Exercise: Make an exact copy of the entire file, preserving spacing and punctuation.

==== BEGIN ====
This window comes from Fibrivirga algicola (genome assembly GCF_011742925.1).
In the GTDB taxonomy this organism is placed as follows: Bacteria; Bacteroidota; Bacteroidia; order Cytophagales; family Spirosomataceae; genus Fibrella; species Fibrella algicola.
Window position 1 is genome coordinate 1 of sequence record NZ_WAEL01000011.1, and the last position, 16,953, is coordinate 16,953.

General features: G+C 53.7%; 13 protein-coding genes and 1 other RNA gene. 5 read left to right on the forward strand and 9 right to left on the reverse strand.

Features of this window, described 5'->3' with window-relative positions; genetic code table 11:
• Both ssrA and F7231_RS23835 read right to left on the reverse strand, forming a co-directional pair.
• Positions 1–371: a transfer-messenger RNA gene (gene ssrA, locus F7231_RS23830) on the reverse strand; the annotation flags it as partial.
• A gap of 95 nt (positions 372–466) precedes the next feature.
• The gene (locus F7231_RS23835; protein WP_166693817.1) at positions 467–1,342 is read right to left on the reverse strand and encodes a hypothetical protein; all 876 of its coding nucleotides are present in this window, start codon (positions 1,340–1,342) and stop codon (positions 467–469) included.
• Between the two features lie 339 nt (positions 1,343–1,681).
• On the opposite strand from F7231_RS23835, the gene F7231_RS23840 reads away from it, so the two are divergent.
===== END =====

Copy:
This window comes from Fibrivirga algicola (genome assembly GCF_011742925.1).
In the GTDB taxonomy this organism is placed as follows: Bacteria; Bacteroidota; Bacteroidia; order Cytophagales; family Spirosomataceae; genus Fibrella; species Fibrella algicola.
Window position 1 is genome coordinate 1 of sequence record NZ_WAEL01000011.1, and the last position, 16,953, is coordinate 16,953.

General features: G+C 53.7%; 13 protein-coding genes and 1 other RNA gene. 5 read left to right on the forward strand and 9 right to left on the reverse strand.

Features of this window, described 5'->3' with window-relative positions; genetic code table 11:
• Both ssrA and F7231_RS23835 read right to left on the reverse strand, forming a co-directional pair.
• Positions 1–371: a transfer-messenger RNA gene (gene ssrA, locus F7231_RS23830) on the reverse strand; the annotation flags it as partial.
• A gap of 95 nt (positions 372–466) precedes the next feature.
• The gene (locus F7231_RS23835; protein WP_166693817.1) at positions 467–1,342 is read right to left on the reverse strand and encodes a hypothetical protein; all 876 of its coding nucleotides are present in this window, start codon (positions 1,340–1,342) and stop codon (positions 467–469) included.
• Between the two features lie 339 nt (positions 1,343–1,681).
• On the opposite strand from F7231_RS23835, the gene F7231_RS23840 reads away from it, so the two are divergent.